TORONTO -- Alex Rios never flipped his bat and hardly even stopped in admiration. The Royals' right fielder unleashed a mighty hack on the get-me-over fastball he was looking for, then simply dropped his head and jogged swiftly, stoically around the bases on Tuesday, acting as if his second-inning home run was just like any other -- even though it wasn't.
This was Game 4 of the American League Championship Series. This was the fifth run of an eventual 14-2 shellacking of the Blue Jays. This was a 408-foot missile that stunned and silenced a sellout crowd at Rogers Centre that had spent the past two days hassling Rios, the former Toronto outfielder who never quite met their expectations.
Asked later if he had ever taken more enjoyment out of a home run, Rios responded plainly: "It's just good to give the team a little bit of room to play with."
"Yeah," Rios said with a smirk, "it was good."
It's been a rough year for Rios, whose offseason free agency produced only a one-year contract. He missed seven weeks of his first season with the Royals early on with a broken left hand, had a surprising bout with chicken pox toward the end and finished the regular season with a .255/.287/.353 slash line. When the postseason began, Rios was the No. 9 hitter in Kansas City's lineup. And as Game 4 approached, the 34-year-old had mustered only one hit and zero walks in 10 ALCS plate appearances.
Still, Royals manager Ned Yost had an inkling.
"I just felt that Alex was going to have a great day today," Yost said, his team sporting a commanding 3-1 lead in this best-of-seven series and looking to secure a return trip to the World Series in Game 5 on Wednesday (3 p.m. ET airtime on FOX Sports 1 and Sportsnet, with game time slated for 4 p.m.). "I told him before the game, 'You're going to have a great game today.' I don't know why I felt it, but he sure did."
Rios finished with three hits in three at-bats, including his first career postseason home run. The solo shot traveled to straightaway center field, on a 2-0, 83-mph fastball from knuckleballer R.A. Dickey, and it gave Kansas City an early 5-0 lead. He then shot a single to center field in the fourth and another in the seventh, the last one loading the bases with none out to help set up another four-run inning.
It was the kind of game Rios had been waiting for, against the last team that wanted to see it.
"You know what? It doesn't make any difference," Rios said when asked if it meant any more to have this performance against the Blue Jays. "I think this is a team that we have to go out and beat. Even though I played here, I have great memories from when I was here. But it's just another team that we have to go out and beat."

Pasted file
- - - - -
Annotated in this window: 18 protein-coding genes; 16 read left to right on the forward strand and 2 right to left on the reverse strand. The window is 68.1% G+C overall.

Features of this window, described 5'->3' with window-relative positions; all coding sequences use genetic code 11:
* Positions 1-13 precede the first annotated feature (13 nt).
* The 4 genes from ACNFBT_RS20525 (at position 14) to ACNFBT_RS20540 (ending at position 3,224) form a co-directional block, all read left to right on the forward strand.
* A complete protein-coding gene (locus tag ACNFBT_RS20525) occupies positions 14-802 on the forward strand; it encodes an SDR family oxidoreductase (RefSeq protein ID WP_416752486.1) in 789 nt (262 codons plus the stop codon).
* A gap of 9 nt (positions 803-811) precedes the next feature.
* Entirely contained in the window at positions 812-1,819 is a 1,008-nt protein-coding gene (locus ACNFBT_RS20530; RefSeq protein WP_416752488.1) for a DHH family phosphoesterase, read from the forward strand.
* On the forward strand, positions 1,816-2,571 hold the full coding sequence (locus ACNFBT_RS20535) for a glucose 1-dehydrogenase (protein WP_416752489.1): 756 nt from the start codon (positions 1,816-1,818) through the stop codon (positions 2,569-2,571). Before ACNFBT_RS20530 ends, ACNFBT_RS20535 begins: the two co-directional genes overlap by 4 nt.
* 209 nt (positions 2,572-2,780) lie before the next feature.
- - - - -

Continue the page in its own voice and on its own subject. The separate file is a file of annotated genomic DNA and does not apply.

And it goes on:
Rios was drafted by the Blue Jays in the first round, 19th overall, out of high school in 1999. Eight years later, he made his second consecutive All-Star team and impressed them enough to sign a seven-year, $69.835 million extension. Rios signed on the dotted line on April 4, 2008. Sixteen months and six days after that, he was sent to the White Sox, who claimed him on waivers and brought him to Chicago without giving Toronto a single player in return.
Rios never produced in Toronto the way the locals expected, but he wasn't given much of an opportunity. He became a casualty for an organization that suddenly wanted to rebuild, a lightning rod for Blue Jays fans frustrated with the team's direction. They deemed Rios lazy, and they chastised him for the June 4, 2009, incident in which he was seen on camera cussing at a heckling fan.
Every time Rios stepped on the field here, the boos followed, escalating in ferocity and volume with the magnitude of this series. He tuned it out.
"When you're on the field, you just hear noise," Rios said. "It's just noise. You can't recognize what they're saying, or what they're trying to say. It's just noise, and we're used to hearing noise."
Rios carries a calm disposition that helps him ignore naysayers. Throughout his 12-year career, he said he's learned "how to channel all that energy in positive ways," and that has especially been the case during his return trip to Toronto this week. At one point during Tuesday's game, one fan yelled, "You're still pretty, Alex. But not as pretty as you used to be."
Rios didn't hear it.
"But that's a good one," he said, smiling. "That's a good one."